Twice in the last couple of months, we have seen politicians suffer serious political blowback from posting memes on social media. One was a legislator, one was a mayor. One from the right, one from the left. Two noisy mistakes.
Casper Mayor Bruce Knell and Laramie Rep. Karly Provenza each violated a fundamental axiom of human communication, that being “engage brain before opening mouth.”
Lord knows what prompted them to hit the “send” button before considering the possible consequences of their post. Perhaps they thought they could score easy political points with their base. Perhaps they thought their chosen meme would be code only understood by those “in the know”.
It's more likely they didn’t think much at all, relying instead upon an appeal to the part of the reader that doesn’t think much either. There is a lot of that going around these days, and it's not confined to politicians.
A meme or an emoji on social media is an attempt to reduce a complex issue and the mental rigor necessary to grasp it to a smiley face, a flame or a turd. It expresses the visceral, not the intellectual.
In today’s world, information comes at us from every angle, from limitless sources and at warp speed. It's no wonder that our minds have trouble keeping up with this rapid-fire flood, let alone being able to articulate intelligent responses to the cacophony of white noise.
Here’s a case in point. In the year I was born, this column would have been written in longhand, or typed on an old upright typewriter. It would then make its way to a proofreader and an editor. From those desks, it would go to a typesetter or platemaker, and from there to the layout desk and finally to the printer.
Once on paper, a paperboy on a bike would toss it on your porch or in your flowerbed, and you’d wander out in slippers to pick the newspaper up and read it with your morning coffee. The whole process could take three or four days.
If something in my column made you spew coffee through your nose, you’d need to respond by writing a letter. You would (hopefully) gather your thoughts and compose a pithy response. Then you’d need to seal, address and put a stamp on the letter.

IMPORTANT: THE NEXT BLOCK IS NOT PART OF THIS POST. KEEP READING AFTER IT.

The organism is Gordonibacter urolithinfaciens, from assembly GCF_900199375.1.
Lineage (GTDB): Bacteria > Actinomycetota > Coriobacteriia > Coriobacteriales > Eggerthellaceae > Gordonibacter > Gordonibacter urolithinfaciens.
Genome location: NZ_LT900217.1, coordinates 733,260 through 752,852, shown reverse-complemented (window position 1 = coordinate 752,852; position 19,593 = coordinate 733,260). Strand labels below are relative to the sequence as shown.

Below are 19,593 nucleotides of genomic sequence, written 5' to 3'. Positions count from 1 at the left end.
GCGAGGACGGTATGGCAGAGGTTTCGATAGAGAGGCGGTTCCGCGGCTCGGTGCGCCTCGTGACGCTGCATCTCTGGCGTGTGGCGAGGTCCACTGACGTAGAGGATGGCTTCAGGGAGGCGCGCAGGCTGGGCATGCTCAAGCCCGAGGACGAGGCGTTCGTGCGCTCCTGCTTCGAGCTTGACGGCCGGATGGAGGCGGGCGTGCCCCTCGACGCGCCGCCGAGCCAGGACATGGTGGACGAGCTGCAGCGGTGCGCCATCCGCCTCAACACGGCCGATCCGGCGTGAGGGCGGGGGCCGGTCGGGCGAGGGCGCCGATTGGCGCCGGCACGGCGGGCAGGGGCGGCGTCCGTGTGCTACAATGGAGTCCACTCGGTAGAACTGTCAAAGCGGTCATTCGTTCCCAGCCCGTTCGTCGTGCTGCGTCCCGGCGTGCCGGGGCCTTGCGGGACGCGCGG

The mailman would collect your letter the next day and deliver it to the newspaper, where your response would follow the same process as my column before appearing in print. That process would take at least a couple more days.
So, figure a week between my composing the column and your angry response. A week of thinking and writing to close the intellectual loop.
Nowadays, the whole process can happen nearly instantaneously with a keystroke or two and a snarky meme or emoji.
This is the hyper-drive reality of the internet age in which we find ourselves. There’s scarcely time to absorb one idea before the next one bombards us. The human mind struggles to keep up.
Almost like a defense mechanism against this onslaught of information, we dash of a couple of ill-chosen words or an inarticulate image, just to prove to the rest of the world that we’re keeping up, that we are engaged with the world around us.
We’re all guilty of such mental laziness, present company included.
But we should expect more of our elected officials. We entrust folks with election certificates to carefully weigh the issues that confront us, to think about solutions and to consider the consequences.
To be sure, politicians have the same First Amendment right to freedom of expression that we all do. But, given how their words and actions affect the entire body politic, it's fair to expect of them a greater degree of thought before they speak or act.
Here endeth the lesson.
Rod Miller can be reached at: firstname.lastname@example.org